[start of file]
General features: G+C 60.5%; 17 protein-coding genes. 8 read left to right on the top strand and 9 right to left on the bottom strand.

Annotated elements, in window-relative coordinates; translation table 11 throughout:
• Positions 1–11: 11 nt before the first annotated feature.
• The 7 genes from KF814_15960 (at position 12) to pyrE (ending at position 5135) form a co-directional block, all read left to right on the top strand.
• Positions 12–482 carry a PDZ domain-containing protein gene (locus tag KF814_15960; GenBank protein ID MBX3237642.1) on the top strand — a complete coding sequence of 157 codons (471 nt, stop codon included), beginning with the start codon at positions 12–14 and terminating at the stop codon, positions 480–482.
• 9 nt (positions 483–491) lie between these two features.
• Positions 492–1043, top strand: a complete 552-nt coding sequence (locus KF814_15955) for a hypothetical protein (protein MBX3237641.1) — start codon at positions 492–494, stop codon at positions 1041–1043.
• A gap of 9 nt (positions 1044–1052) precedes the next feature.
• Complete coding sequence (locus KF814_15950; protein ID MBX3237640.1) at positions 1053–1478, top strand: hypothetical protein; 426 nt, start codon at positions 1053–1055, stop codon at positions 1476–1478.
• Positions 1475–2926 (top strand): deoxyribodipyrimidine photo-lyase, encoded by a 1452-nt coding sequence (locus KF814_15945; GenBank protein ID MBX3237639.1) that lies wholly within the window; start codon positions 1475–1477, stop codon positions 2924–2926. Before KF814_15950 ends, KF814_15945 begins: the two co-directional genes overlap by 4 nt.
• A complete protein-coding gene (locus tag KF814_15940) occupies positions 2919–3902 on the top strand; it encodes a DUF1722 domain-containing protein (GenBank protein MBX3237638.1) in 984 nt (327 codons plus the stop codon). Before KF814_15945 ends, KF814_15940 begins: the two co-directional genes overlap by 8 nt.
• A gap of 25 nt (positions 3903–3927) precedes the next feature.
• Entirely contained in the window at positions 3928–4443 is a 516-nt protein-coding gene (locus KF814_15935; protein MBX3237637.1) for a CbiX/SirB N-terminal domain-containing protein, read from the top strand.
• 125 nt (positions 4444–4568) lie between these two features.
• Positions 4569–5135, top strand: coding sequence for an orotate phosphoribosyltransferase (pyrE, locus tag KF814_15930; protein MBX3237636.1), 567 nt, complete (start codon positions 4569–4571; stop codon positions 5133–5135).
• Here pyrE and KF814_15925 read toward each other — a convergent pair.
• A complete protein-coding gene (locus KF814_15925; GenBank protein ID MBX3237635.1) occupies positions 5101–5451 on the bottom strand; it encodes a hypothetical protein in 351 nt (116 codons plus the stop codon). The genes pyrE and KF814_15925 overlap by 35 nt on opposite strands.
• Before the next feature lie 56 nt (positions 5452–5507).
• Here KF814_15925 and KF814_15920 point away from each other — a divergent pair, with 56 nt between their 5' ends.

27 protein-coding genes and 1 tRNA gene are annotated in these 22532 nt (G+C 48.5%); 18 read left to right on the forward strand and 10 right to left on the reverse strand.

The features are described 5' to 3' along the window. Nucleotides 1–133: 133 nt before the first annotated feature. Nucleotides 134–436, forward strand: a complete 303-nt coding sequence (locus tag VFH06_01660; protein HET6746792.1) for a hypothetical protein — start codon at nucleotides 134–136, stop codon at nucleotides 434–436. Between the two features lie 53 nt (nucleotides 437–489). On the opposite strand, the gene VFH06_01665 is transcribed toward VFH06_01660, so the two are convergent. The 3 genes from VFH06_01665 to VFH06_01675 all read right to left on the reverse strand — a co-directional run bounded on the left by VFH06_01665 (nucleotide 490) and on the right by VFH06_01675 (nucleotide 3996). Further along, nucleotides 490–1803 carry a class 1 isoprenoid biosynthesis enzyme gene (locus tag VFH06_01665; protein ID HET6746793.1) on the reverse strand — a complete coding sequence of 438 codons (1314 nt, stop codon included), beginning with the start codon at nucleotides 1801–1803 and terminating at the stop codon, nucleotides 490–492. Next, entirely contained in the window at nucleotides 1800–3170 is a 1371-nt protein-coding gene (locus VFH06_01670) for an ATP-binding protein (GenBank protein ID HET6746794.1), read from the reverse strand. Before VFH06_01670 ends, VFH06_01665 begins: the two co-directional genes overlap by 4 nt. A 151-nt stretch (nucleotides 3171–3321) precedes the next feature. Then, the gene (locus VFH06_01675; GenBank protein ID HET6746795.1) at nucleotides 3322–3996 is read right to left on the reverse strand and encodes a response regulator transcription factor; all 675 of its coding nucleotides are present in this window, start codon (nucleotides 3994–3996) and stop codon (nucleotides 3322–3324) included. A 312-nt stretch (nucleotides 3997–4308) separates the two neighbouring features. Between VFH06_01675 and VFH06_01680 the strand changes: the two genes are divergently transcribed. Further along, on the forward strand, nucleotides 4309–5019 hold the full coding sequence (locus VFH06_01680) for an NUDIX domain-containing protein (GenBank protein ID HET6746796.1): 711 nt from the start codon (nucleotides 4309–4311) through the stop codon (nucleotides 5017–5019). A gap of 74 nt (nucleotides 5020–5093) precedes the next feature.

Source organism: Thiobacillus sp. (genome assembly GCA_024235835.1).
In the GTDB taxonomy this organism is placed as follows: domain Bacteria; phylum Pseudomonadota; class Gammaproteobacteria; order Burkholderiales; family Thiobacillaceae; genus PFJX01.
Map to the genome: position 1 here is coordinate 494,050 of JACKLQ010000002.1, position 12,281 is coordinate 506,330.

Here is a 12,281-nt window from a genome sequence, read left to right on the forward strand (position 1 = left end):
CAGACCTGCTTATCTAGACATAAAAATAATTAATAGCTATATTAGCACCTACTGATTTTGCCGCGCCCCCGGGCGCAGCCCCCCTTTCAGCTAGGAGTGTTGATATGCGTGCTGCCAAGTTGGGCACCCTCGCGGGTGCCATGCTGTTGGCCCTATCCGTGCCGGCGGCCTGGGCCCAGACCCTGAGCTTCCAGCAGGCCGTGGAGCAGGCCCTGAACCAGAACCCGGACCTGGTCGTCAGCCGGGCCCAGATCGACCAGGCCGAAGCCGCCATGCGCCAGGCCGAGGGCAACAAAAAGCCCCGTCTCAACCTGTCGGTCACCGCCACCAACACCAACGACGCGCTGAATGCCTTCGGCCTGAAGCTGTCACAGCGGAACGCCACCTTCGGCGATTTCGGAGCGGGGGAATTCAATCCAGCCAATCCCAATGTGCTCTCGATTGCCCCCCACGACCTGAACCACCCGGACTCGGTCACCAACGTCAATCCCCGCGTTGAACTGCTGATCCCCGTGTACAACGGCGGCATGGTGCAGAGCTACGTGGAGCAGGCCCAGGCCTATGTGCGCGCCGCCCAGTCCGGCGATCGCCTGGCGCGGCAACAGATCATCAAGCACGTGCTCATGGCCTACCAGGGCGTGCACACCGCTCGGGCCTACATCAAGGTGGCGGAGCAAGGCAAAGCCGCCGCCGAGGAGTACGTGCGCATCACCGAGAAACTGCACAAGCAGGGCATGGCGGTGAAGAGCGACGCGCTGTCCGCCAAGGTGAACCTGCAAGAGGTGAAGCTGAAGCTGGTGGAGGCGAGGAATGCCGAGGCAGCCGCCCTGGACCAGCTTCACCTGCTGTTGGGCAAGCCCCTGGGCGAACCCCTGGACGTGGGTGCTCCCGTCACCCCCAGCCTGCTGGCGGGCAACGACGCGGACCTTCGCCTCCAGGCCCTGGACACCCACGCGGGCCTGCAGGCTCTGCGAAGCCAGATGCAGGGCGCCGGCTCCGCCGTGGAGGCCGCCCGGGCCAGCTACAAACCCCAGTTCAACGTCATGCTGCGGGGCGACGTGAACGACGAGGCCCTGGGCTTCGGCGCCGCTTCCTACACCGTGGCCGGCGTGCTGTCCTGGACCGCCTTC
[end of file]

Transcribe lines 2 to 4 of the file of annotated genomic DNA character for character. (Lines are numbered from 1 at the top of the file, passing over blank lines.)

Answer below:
Annotated elements, in window-relative coordinates; translation table 11 throughout:
• Positions 1–11: 11 nt before the first annotated feature.
• The 7 genes from KF814_15960 (at position 12) to pyrE (ending at position 5135) form a co-directional block, all read left to right on the top strand.